Further Reading

This is a collection of resources that we have found useful and recommend to you as further reading.

Analysis of a 1:1 iPad program
http://hookedoninnovation.com/2012/02/29/data-and-analysis-of-a-high-school-11-ipad-program/

How iPads increased math scores by 49%
http://www.loopinsight.com/2012/08/13/ipads-in-the-classroom-raise-math-scores-49/

A day in the life of an iPad student
http://syded.wordpress.com/2012/06/23/a-day-in-the-life-of-an-ipad-student/

Victorian government’s educational benefits and school case studies
http://ipad.ipadsforeducation.vic.edu.au/why-ipad/ipad-features
http://www.ipadsforeducation.vic.edu.au/ipad-student-trial/5-ringwood-north-primary-school

Statement from Cathleen Norris and Elliot Soloway. Cathleen Norris is a Regents Professor at the University of North Texas and a past ISTE President. Elliot Soloway is Arthur F. Thurnau Professor at the University of Michigan and Chair of ISTE’s Special Interest Group on Mobile Learning (SIGML). For the past 10 years, Cathie and Elliot have been circumnavigating the globe, advocating for the use of mobile technologies in classrooms.
“Data from the one-to-one use of laptops and mobile devices clearly demonstrate that when students use their devices as essential tools for learning, using a broad range of apps for between 50 and 75 percent of the day, and outside class, then and only then does student achievement increase. In contrast, using one or two apps per day just isn’t enough to move the needle. We term the limited use of computing devices (30 to 60 minutes a day) “supplemental.” And based on empirical findings, student achievement tends not to increase with just supplemental use.”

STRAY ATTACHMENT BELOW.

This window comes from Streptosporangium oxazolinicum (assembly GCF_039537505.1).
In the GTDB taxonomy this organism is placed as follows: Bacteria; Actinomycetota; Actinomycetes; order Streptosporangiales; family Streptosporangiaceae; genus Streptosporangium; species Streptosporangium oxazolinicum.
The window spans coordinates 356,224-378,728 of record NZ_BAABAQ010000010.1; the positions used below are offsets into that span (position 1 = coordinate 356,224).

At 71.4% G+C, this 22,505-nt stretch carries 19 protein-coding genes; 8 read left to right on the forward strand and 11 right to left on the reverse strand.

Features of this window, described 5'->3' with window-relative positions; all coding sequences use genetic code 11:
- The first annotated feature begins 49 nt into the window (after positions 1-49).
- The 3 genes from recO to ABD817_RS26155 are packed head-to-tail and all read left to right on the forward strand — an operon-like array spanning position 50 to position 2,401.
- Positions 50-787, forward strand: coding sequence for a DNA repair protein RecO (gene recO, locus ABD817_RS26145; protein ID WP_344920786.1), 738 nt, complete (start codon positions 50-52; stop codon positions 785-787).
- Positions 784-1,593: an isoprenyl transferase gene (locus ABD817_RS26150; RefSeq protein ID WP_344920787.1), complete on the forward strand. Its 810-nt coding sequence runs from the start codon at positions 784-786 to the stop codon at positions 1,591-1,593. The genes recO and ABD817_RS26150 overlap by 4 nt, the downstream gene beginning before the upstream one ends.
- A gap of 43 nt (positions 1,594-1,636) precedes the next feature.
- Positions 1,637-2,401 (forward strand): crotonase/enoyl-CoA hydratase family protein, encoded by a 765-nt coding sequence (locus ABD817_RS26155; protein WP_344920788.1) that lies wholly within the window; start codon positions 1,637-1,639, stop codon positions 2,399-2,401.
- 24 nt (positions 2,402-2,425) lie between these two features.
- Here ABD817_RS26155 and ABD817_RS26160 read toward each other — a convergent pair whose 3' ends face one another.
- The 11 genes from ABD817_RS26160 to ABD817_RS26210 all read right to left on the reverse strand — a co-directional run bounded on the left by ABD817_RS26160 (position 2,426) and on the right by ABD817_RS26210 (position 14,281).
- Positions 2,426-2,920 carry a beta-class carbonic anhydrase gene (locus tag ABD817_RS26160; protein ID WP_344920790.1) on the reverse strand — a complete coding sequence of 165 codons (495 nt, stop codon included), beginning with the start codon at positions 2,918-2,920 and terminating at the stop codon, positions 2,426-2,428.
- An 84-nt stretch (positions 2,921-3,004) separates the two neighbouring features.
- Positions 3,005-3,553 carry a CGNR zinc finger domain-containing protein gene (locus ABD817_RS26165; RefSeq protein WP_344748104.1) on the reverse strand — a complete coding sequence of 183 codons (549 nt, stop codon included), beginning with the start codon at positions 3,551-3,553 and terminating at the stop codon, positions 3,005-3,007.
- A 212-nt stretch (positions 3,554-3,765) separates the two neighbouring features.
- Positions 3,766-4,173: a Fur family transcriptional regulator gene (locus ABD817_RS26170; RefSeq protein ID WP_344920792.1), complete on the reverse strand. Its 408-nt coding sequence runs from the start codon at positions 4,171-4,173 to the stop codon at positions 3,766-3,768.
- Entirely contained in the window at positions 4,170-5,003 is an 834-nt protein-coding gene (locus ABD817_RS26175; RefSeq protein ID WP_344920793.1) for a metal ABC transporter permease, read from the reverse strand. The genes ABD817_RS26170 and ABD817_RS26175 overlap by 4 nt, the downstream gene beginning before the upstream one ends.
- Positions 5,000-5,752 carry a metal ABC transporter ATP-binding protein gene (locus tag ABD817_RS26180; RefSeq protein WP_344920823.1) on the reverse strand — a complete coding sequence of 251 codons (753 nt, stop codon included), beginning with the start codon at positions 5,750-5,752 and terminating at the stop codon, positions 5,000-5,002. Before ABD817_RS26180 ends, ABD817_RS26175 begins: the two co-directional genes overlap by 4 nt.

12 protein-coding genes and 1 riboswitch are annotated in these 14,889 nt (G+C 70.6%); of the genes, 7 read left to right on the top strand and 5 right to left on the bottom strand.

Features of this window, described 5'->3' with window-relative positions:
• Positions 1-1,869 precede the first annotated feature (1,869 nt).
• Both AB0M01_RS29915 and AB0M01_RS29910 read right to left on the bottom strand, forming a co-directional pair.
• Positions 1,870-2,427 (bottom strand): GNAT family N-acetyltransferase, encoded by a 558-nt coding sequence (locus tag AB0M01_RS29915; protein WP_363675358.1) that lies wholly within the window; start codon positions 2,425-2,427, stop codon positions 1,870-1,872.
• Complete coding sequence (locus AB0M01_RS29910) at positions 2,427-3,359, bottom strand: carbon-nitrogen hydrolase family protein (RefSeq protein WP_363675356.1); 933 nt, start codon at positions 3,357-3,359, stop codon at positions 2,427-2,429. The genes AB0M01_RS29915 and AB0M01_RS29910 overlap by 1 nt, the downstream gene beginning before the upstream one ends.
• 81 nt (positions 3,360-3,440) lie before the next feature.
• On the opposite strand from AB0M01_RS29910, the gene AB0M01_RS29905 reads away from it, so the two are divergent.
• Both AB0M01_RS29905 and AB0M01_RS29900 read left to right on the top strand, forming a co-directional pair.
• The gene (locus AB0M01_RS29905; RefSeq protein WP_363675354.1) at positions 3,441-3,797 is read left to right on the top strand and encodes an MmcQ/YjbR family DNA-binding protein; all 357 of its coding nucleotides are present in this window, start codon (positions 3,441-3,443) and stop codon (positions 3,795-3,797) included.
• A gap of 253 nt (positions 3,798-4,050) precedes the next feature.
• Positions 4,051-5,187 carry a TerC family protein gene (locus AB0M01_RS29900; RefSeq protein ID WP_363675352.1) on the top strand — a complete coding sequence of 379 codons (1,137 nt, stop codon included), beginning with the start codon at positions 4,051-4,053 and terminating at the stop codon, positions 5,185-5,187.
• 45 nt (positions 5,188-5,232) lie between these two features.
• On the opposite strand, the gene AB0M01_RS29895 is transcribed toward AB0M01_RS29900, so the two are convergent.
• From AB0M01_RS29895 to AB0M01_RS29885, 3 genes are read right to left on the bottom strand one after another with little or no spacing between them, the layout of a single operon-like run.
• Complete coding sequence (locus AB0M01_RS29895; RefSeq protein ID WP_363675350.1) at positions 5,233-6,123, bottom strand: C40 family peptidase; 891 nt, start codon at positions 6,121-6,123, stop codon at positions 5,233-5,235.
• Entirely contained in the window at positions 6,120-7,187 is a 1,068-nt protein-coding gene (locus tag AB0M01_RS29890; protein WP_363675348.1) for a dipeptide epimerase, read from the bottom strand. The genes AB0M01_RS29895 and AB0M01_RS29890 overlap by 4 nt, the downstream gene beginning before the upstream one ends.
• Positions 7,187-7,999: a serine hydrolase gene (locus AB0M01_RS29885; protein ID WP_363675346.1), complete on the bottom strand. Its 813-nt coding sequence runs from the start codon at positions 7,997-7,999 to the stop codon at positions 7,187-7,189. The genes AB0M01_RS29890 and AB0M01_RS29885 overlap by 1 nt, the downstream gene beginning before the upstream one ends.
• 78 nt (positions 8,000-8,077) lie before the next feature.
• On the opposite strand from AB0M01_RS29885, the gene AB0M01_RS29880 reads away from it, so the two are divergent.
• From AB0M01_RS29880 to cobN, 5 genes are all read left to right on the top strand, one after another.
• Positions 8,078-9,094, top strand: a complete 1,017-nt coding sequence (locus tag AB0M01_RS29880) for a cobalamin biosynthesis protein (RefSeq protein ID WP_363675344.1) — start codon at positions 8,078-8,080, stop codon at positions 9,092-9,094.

• Finland’s success in education has taught us that learning should be social and collaborative, not isolated and competitive. Each student has their own blend of ideas and background knowledge they can bring to the learning experience and share with the class to enrich lessons immeasurably. Combine this with the increasing ability to connect with other students around the world and you truly start to understand the importance of encouraging learning by connecting with others.
  • Just like an iPad encourages you to learn at your own pace, focusing on the things you’re interested in, classrooms have to become more individualised if they are truly going to make the leap into being student-centered learning spaces. Using computers to set, assess and suggest learning opportunities is one way to do it, and giving students access to the syllabus, allowing them to ‘jail-break’ it and customise it for themselves is another.
  • Kids need to be able to experiment and tinker without worrying about failing. Classrooms should become as much a ‘fail safely’ experience as the iPad is. Truly, this is the only way we can get them to become the innovative, creative thinkers we want them to be. They need to have the freedom to go out on a limb and saw off the branch, without worrying about hitting the ground. We need to trust the process and know that they will eventually discover the ‘rigour’ the present system holds so dear. It is important that students learn to formalise knowledge, but not before they’ve wrung it dry of any potentially new ideas that may have been hiding inside it.